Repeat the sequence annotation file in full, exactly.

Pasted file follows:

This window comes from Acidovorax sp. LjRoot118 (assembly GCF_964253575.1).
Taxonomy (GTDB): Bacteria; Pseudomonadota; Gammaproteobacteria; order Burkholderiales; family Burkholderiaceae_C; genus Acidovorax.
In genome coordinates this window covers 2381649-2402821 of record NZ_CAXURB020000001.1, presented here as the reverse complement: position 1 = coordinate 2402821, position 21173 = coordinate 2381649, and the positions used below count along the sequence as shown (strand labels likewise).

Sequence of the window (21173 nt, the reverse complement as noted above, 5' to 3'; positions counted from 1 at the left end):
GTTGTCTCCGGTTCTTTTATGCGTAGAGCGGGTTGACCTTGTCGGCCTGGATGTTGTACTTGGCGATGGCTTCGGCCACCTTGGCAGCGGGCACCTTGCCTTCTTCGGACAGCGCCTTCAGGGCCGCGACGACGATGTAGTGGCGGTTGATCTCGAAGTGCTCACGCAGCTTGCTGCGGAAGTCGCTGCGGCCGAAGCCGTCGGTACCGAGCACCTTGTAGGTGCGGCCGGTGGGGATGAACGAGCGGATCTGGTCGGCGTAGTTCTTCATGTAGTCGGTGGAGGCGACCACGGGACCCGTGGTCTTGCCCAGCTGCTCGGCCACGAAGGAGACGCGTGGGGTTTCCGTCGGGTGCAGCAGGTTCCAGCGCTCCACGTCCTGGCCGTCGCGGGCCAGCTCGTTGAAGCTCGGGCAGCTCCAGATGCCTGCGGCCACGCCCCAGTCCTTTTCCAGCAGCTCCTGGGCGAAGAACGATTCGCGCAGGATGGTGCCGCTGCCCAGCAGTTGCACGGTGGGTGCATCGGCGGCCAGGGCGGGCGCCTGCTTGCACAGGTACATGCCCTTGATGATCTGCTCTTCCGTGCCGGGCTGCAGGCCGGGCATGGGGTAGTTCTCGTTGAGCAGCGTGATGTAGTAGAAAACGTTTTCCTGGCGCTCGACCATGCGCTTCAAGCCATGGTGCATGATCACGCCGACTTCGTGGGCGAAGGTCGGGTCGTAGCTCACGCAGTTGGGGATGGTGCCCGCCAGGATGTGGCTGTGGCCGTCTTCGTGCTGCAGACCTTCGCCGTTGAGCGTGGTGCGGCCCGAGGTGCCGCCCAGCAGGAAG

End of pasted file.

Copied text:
This window comes from Acidovorax sp. LjRoot118 (assembly GCF_964253575.1).
Taxonomy (GTDB): Bacteria; Pseudomonadota; Gammaproteobacteria; order Burkholderiales; family Burkholderiaceae_C; genus Acidovorax.
In genome coordinates this window covers 2381649-2402821 of record NZ_CAXURB020000001.1, presented here as the reverse complement: position 1 = coordinate 2402821, position 21173 = coordinate 2381649, and the positions used below count along the sequence as shown (strand labels likewise).

Sequence of the window (21173 nt, the reverse complement as noted above, 5' to 3'; positions counted from 1 at the left end):
GTTGTCTCCGGTTCTTTTATGCGTAGAGCGGGTTGACCTTGTCGGCCTGGATGTTGTACTTGGCGATGGCTTCGGCCACCTTGGCAGCGGGCACCTTGCCTTCTTCGGACAGCGCCTTCAGGGCCGCGACGACGATGTAGTGGCGGTTGATCTCGAAGTGCTCACGCAGCTTGCTGCGGAAGTCGCTGCGGCCGAAGCCGTCGGTACCGAGCACCTTGTAGGTGCGGCCGGTGGGGATGAACGAGCGGATCTGGTCGGCGTAGTTCTTCATGTAGTCGGTGGAGGCGACCACGGGACCCGTGGTCTTGCCCAGCTGCTCGGCCACGAAGGAGACGCGTGGGGTTTCCGTCGGGTGCAGCAGGTTCCAGCGCTCCACGTCCTGGCCGTCGCGGGCCAGCTCGTTGAAGCTCGGGCAGCTCCAGATGCCTGCGGCCACGCCCCAGTCCTTTTCCAGCAGCTCCTGGGCGAAGAACGATTCGCGCAGGATGGTGCCGCTGCCCAGCAGTTGCACGGTGGGTGCATCGGCGGCCAGGGCGGGCGCCTGCTTGCACAGGTACATGCCCTTGATGATCTGCTCTTCCGTGCCGGGCTGCAGGCCGGGCATGGGGTAGTTCTCGTTGAGCAGCGTGATGTAGTAGAAAACGTTTTCCTGGCGCTCGACCATGCGCTTCAAGCCATGGTGCATGATCACGCCGACTTCGTGGGCGAAGGTCGGGTCGTAGCTCACGCAGTTGGGGATGGTGCCCGCCAGGATGTGGCTGTGGCCGTCTTCGTGCTGCAGACCTTCGCCGTTGAGCGTGGTGCGGCCCGAGGTGCCGCCCAGCAGGAAG